In a recent post I wrote about my experience with using GoodReader on the iPad with a projector, for sharing PDF (and other) documents. I also noted in earlier posts how the new iBooks app would include note taking and bookmarking. Scott McLeod, Ph.D., recently posted a comprehensive article with informative screenshots about his experience with digital document annotation. The article has three main parts. In the first part, he addresses using the Kindle app for highlighting and note making. In the second, he describes moving your collected Kindle notes online into Evernote. In the final section, he documents using the iAnnotate PDF app for the iPad to mark up PDF files and offers his conclusions. For me, this final part was the most relevant.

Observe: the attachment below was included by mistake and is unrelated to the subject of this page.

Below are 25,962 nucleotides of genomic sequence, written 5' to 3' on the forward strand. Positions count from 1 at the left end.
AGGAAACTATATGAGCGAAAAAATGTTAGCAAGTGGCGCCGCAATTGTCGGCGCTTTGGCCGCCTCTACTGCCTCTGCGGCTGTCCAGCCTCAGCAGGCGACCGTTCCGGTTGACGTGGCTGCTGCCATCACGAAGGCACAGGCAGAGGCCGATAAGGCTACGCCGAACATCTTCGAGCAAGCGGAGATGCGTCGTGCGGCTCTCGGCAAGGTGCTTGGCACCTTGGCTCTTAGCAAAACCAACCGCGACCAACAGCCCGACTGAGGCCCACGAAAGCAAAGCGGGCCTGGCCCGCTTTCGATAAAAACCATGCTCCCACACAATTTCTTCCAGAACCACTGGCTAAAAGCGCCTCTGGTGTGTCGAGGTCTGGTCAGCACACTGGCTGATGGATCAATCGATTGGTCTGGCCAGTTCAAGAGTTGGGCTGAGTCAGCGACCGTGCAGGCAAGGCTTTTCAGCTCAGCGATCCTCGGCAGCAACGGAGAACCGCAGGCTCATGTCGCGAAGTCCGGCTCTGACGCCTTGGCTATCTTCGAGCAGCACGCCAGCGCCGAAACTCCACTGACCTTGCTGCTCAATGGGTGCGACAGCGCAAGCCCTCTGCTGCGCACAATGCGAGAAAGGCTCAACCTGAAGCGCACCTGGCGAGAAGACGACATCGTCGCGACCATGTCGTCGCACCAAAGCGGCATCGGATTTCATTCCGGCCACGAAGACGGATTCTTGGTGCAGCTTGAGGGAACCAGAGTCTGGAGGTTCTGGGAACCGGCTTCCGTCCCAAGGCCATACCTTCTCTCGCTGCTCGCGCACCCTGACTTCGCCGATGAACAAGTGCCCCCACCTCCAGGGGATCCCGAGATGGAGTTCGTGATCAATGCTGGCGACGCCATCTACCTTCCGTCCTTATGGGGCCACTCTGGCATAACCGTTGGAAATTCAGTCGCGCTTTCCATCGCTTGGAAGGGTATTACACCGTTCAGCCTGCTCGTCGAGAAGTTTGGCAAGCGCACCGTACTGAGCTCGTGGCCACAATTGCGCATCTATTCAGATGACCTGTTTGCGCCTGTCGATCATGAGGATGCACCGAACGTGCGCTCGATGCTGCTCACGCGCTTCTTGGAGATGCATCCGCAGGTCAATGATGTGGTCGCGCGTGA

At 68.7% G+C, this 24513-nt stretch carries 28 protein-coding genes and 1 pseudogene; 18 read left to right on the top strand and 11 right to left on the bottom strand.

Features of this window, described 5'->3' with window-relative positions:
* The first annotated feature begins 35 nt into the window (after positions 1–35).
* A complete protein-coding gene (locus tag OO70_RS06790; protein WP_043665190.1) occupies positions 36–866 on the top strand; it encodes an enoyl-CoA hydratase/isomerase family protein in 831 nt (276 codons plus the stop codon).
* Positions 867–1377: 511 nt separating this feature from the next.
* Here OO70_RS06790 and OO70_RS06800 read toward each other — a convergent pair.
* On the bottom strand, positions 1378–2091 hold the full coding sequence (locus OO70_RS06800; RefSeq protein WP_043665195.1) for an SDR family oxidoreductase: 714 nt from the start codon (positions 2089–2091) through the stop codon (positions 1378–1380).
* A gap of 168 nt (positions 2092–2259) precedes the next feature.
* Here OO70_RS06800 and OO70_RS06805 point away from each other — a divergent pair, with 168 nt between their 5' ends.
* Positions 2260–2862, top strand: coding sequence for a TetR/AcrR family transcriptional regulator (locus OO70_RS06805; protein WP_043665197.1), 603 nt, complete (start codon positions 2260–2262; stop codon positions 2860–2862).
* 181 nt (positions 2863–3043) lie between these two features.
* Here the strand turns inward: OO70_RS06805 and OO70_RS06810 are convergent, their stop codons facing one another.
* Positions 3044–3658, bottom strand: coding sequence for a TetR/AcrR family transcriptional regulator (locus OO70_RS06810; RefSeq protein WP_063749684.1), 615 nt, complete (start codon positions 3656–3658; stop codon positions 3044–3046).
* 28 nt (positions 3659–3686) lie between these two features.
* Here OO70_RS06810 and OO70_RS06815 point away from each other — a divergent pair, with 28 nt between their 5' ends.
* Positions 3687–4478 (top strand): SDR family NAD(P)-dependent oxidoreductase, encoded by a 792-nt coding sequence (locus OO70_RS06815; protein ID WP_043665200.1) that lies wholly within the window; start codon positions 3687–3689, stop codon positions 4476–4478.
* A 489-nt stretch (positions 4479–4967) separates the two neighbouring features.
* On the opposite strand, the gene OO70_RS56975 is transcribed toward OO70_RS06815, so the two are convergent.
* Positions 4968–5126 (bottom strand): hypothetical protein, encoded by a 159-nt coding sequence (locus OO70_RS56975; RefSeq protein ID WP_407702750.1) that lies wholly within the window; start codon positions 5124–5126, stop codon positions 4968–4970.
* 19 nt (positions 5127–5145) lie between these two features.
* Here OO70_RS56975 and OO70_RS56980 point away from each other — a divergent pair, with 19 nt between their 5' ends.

iAnnotate PDF has tools for highlighting, adding notes, underlining, strikethrough and freehand notation or drawing. Dr. McLeod makes a strong case for educators to use iAnnotate as a PDF tool on the iPad, especially when combined with Dropbox (a popular online service to store, sync and share files). He correctly points out that GoodReader and the next iBooks app do not include iAnnotate’s ability to mark up PDF files. However, iAnnotate PDF does not have video out. With the addition of video display, iAnnotate may indeed be the ideal app for educators to read PDFs, collect notes, mark up articles, offer feedback on student work, and selectively share those activities with a larger audience. Dr. McLeod also recommends the Pogo Sketch stylus, essentially a digital pen for your digital tablet. I too use this stylus with my iPad and find it a valuable accessory.
N.B. Educators will recognize Scott McLeod as the co-creator of the popular video Did You Know (a.k.a. Shift Happens).